Is This Potential Air India Ad For New York Too Offensive?

Sex sells, this has been known since the dawn of modern advertising.   Airlines and travel companies use images of attractive people on beaches or ski slopes in their marketing, display images of attractive cabin crew on billboards and some airlines are racier then others … but few cross the line. The airlines that do cross the line of catchy to tasteless are those who play on shock value, such as Ireland’s Ryanair and Spirit Airlines in the United States … but Air India, India’s conservative national flag carrier’s new ad campaign for the New York – Mumbai route may push the boundaries farther than even Ryanair and Spirit Airlines.


Over the past few years Air India has struggled in the U.S. market, facing new competitors. New York, once a strong hold for the airline now faces competition from United Airlines, Jet Airways, Delta (via Amsterdam) and other carriers, offering more connections, alliance partners and better marketing. The cash strapped Air India has been seeking ways to win back its once lucrative routes and regain control of their brand image.   Brand image is important for all companies and especially important for airlines.


Air India’s image has been tarnished for number of reasons over the years, but the latest released potential advertising campaign for the New York market misses the mark. The advertisement depicts a surprised black man seemingly about to engage in oral sex with a white woman, as an angry Indian lady, with an Air India baggage tag on her bag, is poised to walk out. The tag line of the ad reads “Daily Direct Flights Between New York and Mumbai. Now reach home faster.” 


It is unclear if the advertisement is being released, however a source close to Air India’s North American marketing team has stated this ad was created by a creative firm working with Air India, using stock imagery, and submitted to the airline.  Rohit Rao, of AeroBlogger, was informed that the ad was presented to Air India and the executives were horrified by, however the airline states, “the possibility that the advertisement may be used in the future cannot be ruled out.”


Catchy ads capture our attention, sexually suggestive ads keep our attention, but offensive ads tend to tarnish brand image … and an airline with a tarnished brand image, desperately seeking to be seen as a top tier travel experience in the skies does not need to be associated with any of the messages conveyed in this advertising for Air India.


Below is the racy and offensive Air India ad.


Happy Flying!





  1. Classy! Me thinks tactless ploys like this are indicative of a failing airline. Air India certainly has been sliding down a slippery slope. Haven’t we seen similar things in other industries? Does this really build ridership?

  2. Guys, before you judge Air India, keep in mind that they have SHOT THIS AD DOWN. It was a proposal, not something that’s gonna see the light of day any time soon.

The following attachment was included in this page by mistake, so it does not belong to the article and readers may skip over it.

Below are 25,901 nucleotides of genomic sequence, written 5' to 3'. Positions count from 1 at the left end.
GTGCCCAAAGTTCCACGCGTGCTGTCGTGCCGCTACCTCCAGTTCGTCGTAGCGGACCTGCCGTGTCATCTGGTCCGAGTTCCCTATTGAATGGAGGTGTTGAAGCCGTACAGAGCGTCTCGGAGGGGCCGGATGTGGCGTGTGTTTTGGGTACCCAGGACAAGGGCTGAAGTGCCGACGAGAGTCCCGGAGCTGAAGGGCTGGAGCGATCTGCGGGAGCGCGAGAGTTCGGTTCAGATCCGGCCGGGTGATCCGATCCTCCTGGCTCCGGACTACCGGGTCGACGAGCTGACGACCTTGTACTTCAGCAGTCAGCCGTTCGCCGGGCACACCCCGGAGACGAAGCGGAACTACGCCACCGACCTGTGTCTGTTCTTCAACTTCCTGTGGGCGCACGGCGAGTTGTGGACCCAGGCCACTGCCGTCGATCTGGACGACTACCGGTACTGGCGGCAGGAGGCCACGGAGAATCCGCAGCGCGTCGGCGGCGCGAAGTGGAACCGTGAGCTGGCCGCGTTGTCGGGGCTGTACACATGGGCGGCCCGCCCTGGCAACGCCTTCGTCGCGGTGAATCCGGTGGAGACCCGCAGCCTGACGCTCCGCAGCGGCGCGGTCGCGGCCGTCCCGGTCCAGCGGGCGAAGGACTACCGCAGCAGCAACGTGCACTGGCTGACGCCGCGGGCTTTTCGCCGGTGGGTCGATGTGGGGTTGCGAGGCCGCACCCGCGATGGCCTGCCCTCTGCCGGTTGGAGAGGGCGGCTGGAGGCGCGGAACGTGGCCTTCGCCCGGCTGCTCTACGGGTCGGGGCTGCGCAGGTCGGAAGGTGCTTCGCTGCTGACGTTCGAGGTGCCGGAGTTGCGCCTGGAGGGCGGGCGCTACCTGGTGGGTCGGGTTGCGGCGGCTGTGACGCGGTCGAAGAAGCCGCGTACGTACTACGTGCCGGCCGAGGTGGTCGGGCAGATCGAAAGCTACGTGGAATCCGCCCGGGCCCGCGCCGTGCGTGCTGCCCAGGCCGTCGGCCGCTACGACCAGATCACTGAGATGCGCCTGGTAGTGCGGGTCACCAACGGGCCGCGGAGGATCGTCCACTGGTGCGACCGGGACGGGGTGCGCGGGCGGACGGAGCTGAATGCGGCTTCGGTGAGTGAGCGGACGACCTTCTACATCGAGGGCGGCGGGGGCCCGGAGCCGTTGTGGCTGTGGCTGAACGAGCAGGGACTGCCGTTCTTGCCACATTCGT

As for the quote “the possibility that the advertisement may be used in the future cannot be ruled out.” That’s a standard Indian disclaimer that was given to me so that in the extremely remote possibility that Air India actually uses this advertisement, my source won’t have given me incorrect information.

    The ad is tasteless, yes. But Air India is not to blame for it.

  3. Rohit,

    Do I ever see Air India’s execs in India approving this ad? No. But the fact that the airline, at least its US marketing team, has shelved it and not canned it to me is surprising. This is the kind of thing a company would say “absolutely not” about, rather than “maybe.”

    I cannot fathom any advertising agency even presenting this to Air India given the airline’s very conservative approach to marketing and advertising.

    Happy Flying!


  4. As I explained to you by Tweet, this is the GOVERNMENT OF INDIA you are talking about. Nothing is ever dead. Never. It will sit gathering dust for the next century, but it will never die.

  5. And it’s not just the government. Indian culture involves dumping disclaimers everywhere. Nobody wants responsibility for anything… If this happened at Jet Airways or Kingfisher, I would still get a similar disclaimer from any source of mine. It’s just the way things are done.

  6. How the heck is this “racy” or “tasteless” ???

    There’s more suggestive and “skin exposing” adverts on billboards for shoes & skin care down here. Images on billboards that would have raised a furore 20 years ago are common & accepted as society’s values change.

    The “busting them in the act” meme is hardly new and has been used from comedy to drama with the only change being just how much of “in the act” is displayed/described. In the dim dark past, it was politely alluded to, then it became innuendo until these days it’s often shown/described in much more detail than this advert (one could say that the audience is losing their perception of subtlety & need things spelled out or they miss the reference 🙂

    At least this one may actually get a person to stop & consider the advert (for better or for worse) rather than just flipping over it & subconsciously consigning it to the “whatever” department.

  7. This is Air India. It’s a gov’t airline that is expected to adhere to the strictest codes of decency in Indian culture. This is very racy and tasteless for the airline.

    If this was Kingfisher, maybe not.

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